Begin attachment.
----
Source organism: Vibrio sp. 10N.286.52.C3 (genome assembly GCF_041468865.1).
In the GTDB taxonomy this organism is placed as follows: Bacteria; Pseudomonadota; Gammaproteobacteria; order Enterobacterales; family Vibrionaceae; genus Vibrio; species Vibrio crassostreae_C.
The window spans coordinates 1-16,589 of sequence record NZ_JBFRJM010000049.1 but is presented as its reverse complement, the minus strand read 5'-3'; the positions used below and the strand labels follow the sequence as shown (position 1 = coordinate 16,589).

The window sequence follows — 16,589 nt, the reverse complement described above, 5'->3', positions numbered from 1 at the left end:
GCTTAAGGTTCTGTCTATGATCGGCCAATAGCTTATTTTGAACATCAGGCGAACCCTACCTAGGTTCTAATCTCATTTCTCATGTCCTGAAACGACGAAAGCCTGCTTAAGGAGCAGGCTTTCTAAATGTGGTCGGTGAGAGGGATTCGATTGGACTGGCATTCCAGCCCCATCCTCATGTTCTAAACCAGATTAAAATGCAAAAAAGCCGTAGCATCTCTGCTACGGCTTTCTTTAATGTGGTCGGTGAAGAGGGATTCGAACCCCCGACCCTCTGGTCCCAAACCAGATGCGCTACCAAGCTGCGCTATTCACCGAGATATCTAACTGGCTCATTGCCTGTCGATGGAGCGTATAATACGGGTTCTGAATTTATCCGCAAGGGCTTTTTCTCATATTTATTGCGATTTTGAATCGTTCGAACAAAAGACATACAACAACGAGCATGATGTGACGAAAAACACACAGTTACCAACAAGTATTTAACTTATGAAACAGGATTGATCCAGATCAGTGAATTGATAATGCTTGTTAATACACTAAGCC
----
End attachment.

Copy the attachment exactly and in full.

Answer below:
Source organism: Vibrio sp. 10N.286.52.C3 (genome assembly GCF_041468865.1).
In the GTDB taxonomy this organism is placed as follows: Bacteria; Pseudomonadota; Gammaproteobacteria; order Enterobacterales; family Vibrionaceae; genus Vibrio; species Vibrio crassostreae_C.
The window spans coordinates 1-16,589 of sequence record NZ_JBFRJM010000049.1 but is presented as its reverse complement, the minus strand read 5'-3'; the positions used below and the strand labels follow the sequence as shown (position 1 = coordinate 16,589).

The window sequence follows — 16,589 nt, the reverse complement described above, 5'->3', positions numbered from 1 at the left end:
GCTTAAGGTTCTGTCTATGATCGGCCAATAGCTTATTTTGAACATCAGGCGAACCCTACCTAGGTTCTAATCTCATTTCTCATGTCCTGAAACGACGAAAGCCTGCTTAAGGAGCAGGCTTTCTAAATGTGGTCGGTGAGAGGGATTCGATTGGACTGGCATTCCAGCCCCATCCTCATGTTCTAAACCAGATTAAAATGCAAAAAAGCCGTAGCATCTCTGCTACGGCTTTCTTTAATGTGGTCGGTGAAGAGGGATTCGAACCCCCGACCCTCTGGTCCCAAACCAGATGCGCTACCAAGCTGCGCTATTCACCGAGATATCTAACTGGCTCATTGCCTGTCGATGGAGCGTATAATACGGGTTCTGAATTTATCCGCAAGGGCTTTTTCTCATATTTATTGCGATTTTGAATCGTTCGAACAAAAGACATACAACAACGAGCATGATGTGACGAAAAACACACAGTTACCAACAAGTATTTAACTTATGAAACAGGATTGATCCAGATCAGTGAATTGATAATGCTTGTTAATACACTAAGCC